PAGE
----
ZFIN ID: ZDB-PUB-200122-2
Setting up for gastrulation in zebrafish
Marlow, F.L.
Date: 2020
Source: Current topics in developmental biology   136: 33-83 (Chapter)
Registered Authors: Marlow, Florence
Keywords: Anterior-posterior axis, BMP, Cell fate, Dorsal-ventral axis, Ectoderm, Endoderm, FGF, Germ layers, Gradient, Maternal, Mesoderm, Morphogenesis, Nodal, Organizer, Patterning, Signaling, TGF-β, Wnt, Zygotic
MeSH Terms:
  • Animals
  • Body Patterning*
  • Embryo, Nonmammalian/cytology
  • Embryo, Nonmammalian/physiology*
  • Gastrula/cytology
  • Gastrula/physiology*
  • Gastrulation*
  • Gene Expression Regulation, Developmental*
  • Signal Transduction
  • Zebrafish/embryology
  • Zebrafish/physiology*
  • Zebrafish Proteins/genetics
  • Zebrafish Proteins/metabolism*
  • Zygote/physiology
PubMed: 31959294 Full text @ Curr. Top. Dev. Biol.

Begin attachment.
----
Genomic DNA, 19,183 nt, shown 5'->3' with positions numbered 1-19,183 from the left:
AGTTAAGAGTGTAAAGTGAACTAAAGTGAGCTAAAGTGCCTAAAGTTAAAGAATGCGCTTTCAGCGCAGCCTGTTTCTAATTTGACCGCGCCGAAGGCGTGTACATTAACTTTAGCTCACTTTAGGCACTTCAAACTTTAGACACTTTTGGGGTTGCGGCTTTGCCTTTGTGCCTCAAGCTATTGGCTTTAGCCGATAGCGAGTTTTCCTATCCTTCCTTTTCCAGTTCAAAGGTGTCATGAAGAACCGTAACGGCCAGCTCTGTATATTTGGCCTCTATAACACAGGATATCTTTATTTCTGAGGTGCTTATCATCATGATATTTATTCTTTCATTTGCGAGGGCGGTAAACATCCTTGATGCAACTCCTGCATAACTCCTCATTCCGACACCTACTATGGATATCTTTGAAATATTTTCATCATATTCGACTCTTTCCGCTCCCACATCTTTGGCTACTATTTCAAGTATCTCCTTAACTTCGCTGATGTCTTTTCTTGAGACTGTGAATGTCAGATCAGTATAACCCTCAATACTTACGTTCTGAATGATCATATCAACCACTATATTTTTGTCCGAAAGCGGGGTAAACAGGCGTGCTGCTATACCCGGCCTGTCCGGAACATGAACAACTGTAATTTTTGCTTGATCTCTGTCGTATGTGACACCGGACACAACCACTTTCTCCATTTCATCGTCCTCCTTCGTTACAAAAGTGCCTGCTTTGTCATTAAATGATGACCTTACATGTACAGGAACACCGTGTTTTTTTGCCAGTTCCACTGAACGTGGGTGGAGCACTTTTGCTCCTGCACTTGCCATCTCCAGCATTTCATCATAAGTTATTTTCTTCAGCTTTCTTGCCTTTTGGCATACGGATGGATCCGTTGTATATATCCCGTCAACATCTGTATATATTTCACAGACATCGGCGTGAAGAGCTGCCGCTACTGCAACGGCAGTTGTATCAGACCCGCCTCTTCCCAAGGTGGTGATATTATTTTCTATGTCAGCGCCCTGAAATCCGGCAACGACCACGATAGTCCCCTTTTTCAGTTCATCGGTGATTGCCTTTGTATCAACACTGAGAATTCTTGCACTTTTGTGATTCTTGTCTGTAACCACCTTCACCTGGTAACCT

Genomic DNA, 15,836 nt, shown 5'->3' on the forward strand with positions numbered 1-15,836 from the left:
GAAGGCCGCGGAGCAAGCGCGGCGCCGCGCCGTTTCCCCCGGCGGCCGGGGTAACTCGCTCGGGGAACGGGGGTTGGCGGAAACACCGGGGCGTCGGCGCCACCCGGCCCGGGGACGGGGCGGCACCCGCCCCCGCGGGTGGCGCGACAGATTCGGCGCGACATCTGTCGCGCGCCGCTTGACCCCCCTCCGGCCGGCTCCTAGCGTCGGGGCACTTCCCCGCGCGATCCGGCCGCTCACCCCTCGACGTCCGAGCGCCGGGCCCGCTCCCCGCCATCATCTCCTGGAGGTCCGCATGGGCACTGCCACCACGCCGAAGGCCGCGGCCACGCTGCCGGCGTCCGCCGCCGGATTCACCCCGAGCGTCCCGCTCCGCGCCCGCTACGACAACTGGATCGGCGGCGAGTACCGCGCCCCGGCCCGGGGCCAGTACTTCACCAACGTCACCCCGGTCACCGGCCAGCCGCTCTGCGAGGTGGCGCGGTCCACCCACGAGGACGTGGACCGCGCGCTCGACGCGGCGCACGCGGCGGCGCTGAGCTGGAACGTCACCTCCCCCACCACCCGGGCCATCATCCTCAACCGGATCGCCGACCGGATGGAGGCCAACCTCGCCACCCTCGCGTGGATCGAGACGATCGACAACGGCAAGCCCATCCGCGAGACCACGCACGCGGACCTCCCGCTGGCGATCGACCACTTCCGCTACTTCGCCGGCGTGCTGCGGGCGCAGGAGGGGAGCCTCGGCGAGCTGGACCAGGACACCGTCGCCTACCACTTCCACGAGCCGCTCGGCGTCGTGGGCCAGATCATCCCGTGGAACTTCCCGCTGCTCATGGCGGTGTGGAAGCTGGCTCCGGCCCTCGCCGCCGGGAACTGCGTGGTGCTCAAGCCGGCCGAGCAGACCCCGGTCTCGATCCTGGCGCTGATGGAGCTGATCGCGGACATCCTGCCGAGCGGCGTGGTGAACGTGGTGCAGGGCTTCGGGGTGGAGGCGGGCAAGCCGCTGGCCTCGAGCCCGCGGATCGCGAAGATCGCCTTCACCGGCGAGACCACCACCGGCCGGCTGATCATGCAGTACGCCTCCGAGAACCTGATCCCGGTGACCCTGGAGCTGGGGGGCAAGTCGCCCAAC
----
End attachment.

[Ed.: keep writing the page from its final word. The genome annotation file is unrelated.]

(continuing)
Soon after fertilization the zebrafish embryo generates the pool of cells that will give rise to the germline and the three somatic germ layers of the embryo (ectoderm, mesoderm and endoderm). As the basic body plan of the vertebrate embryo emerges, evolutionarily conserved developmental signaling pathways, including Bmp, Nodal, Wnt, and Fgf, direct the nearly totipotent cells of the early embryo to adopt gene expression profiles and patterns of cell behavior specific to their eventual fates. Several decades of molecular genetics research in zebrafish has yielded significant insight into the maternal and zygotic contributions and mechanisms that pattern this vertebrate embryo. This new understanding is the product of advances in genetic manipulations and imaging technologies that have allowed the field to probe the cellular, molecular and biophysical aspects underlying early patterning. The current state of the field indicates that patterning is governed by the integration of key signaling pathways and physical interactions between cells, rather than a patterning system in which distinct pathways are deployed to specify a particular cell fate. This chapter focuses on recent advances in our understanding of the genetic and molecular control of the events that impart cell identity and initiate the patterning of tissues that are prerequisites for or concurrent with movements of gastrulation.